Exactly. You want to hear a really great story? Truthdig.org published a cartoon [made by] a political cartoonist named Mr. Fish. It was during the Arab spring, and he had superimposed Che Guevara with the stylized beard and King Tut’s face, but it had Che’s beret. And it [was titled], “Walk like an Egyptian.” So, it was a reference to the music, but [it was also] a reference to what was going on the streets of Cairo. I sent it out as our poster of the week to 9,000 people. The very next day, somebody took a photograph on the street of Cairo, with somebody holding a piece of paper with that image on it. A poster can literally go around the world and people will print it out.

What struck me in viewing your exhibits is how many of these posters could still be used today, not only artistically but also, sadly, in the timeliness of their messages.

“Who’s the Illegal Alien, Pilgrim?”
by Yolanda M. Lopez, 1981

We had this fabulous poster by Yolanda Lopez, a Bay Area artist, which she first did in 1978. It depicts a young man in Aztec garb pointing a finger like Uncle Sam saying, “Who’s the illegal alien, PILGRIM?” And it’s a great poster, it’s simple, not too many words, funny, provocative. So, we had an exhibit at UCLA in the mid ‘90s and there were 4 or 5 high school students standing around this poster saying, “Wow, you’ve got posters up to the minute.” And I went over to them and I said, “Look at the date. This is before you were born.”

Is that one of your goals with the exhibitions? To show the evergreen nature of this work?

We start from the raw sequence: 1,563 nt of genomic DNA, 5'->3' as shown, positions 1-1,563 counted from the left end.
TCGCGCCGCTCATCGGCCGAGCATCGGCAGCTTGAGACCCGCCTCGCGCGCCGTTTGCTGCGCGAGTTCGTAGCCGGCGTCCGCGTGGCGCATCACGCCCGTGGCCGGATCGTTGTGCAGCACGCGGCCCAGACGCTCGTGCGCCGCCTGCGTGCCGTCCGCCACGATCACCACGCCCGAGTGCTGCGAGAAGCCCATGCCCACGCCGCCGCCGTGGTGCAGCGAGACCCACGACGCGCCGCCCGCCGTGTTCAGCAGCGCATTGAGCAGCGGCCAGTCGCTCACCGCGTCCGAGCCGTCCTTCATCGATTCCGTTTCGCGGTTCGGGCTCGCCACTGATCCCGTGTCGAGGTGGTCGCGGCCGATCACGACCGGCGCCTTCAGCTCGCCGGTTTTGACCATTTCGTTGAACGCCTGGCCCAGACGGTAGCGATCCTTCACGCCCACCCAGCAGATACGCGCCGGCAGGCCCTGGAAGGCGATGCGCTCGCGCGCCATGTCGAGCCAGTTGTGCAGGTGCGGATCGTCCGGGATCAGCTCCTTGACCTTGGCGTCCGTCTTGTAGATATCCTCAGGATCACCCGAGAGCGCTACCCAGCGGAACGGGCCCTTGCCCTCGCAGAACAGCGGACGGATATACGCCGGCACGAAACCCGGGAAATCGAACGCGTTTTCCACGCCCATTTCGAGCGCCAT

Absolutely. I mean that’s why we did the police abuse exhibition now. It basically goes back five decades. It’s 50 years of posters protesting police abuse. Mainly in the United States, but also internationally.

What’s the goal for CSPG?

Well the aim right now is really to digitize the collection and get it online. We have 10% of the collection digitized. But the mission is to collect and to document, because stories get lost. All the exhibitions, they’re showing massacres, they’re showing genocide, they’re showing police abuse, they’re showing all of these horrible things. And people often ask me, “How can you look at this stuff all day long?” I said, “Because the poster artists are optimists. They believe people can change if they have the information.”

Yes, that’s the reason why they’re doing it, right?

That’s why they’re doing it, and that’s why I’m doing this, because I believe that people can change if they knew the truth.

 

“Push Back” by Art Hazelwood, 2015. The poster is part of the CSPG exhibit “To Protect & Serve? Five Decades of Posters Protesting Police Violence.”

And what happens 20, 50 years from now?

Well, my goal is to stay independent, because the other option is to become part of the university. Universities, for all the fabulous things that they do, they also censor. We did an exhibition at USC in 1992 on the 500 years since Columbus, and how the legacy of racism and exploitation and genocide continues. And one of the board of trustees was Italian and took [the exhibit] as an affront to Columbus. It really wasn’t about Columbus, it was about colonialism. And he ordered it down.

Do you have a favorite poster?

I’m always amazed at the creativity and vision of artists. Every week I’ll say, “Oh my God, how do they think of that?” But it’s always still going to be the poster I saw that kid trying to figure out. It has to be my favorite one because that one changed my life.

What makes a perfect poster?

The right balance between aesthetics and message. If you only rely on the corporate press, the New York Times and L.A. Times, for your information, you’re not going to get the side from the street, from the movement, from the activists. The posters are primary historical documents that are recording the issues that were at the time, and the passions that were at the time, and the divisions that were at the time. You’re not going to get it anyplace else.


Copyright Capital & Main